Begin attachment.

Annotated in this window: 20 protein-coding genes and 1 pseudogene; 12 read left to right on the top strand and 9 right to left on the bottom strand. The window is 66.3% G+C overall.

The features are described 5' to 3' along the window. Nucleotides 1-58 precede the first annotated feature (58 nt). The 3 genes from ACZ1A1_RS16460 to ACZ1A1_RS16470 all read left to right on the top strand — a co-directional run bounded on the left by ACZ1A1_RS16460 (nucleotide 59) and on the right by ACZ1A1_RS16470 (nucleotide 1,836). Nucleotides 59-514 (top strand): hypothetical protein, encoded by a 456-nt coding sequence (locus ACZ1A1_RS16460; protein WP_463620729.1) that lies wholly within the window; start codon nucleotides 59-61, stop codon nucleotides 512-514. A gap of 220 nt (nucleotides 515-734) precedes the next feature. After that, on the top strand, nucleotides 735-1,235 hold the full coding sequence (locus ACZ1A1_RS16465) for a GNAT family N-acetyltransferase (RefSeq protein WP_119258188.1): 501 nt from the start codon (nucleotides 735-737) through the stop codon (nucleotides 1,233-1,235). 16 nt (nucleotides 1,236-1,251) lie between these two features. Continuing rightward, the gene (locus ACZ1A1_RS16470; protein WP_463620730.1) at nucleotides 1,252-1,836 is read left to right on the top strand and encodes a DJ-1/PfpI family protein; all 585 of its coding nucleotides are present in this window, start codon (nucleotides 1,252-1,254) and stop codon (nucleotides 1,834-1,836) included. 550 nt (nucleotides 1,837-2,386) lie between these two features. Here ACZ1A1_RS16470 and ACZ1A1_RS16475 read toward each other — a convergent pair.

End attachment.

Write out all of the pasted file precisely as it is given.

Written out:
Annotated in this window: 20 protein-coding genes and 1 pseudogene; 12 read left to right on the top strand and 9 right to left on the bottom strand. The window is 66.3% G+C overall.

The features are described 5' to 3' along the window. Nucleotides 1-58 precede the first annotated feature (58 nt). The 3 genes from ACZ1A1_RS16460 to ACZ1A1_RS16470 all read left to right on the top strand — a co-directional run bounded on the left by ACZ1A1_RS16460 (nucleotide 59) and on the right by ACZ1A1_RS16470 (nucleotide 1,836). Nucleotides 59-514 (top strand): hypothetical protein, encoded by a 456-nt coding sequence (locus ACZ1A1_RS16460; protein WP_463620729.1) that lies wholly within the window; start codon nucleotides 59-61, stop codon nucleotides 512-514. A gap of 220 nt (nucleotides 515-734) precedes the next feature. After that, on the top strand, nucleotides 735-1,235 hold the full coding sequence (locus ACZ1A1_RS16465) for a GNAT family N-acetyltransferase (RefSeq protein WP_119258188.1): 501 nt from the start codon (nucleotides 735-737) through the stop codon (nucleotides 1,233-1,235). 16 nt (nucleotides 1,236-1,251) lie between these two features. Continuing rightward, the gene (locus ACZ1A1_RS16470; protein WP_463620730.1) at nucleotides 1,252-1,836 is read left to right on the top strand and encodes a DJ-1/PfpI family protein; all 585 of its coding nucleotides are present in this window, start codon (nucleotides 1,252-1,254) and stop codon (nucleotides 1,834-1,836) included. 550 nt (nucleotides 1,837-2,386) lie between these two features. Here ACZ1A1_RS16470 and ACZ1A1_RS16475 read toward each other — a convergent pair.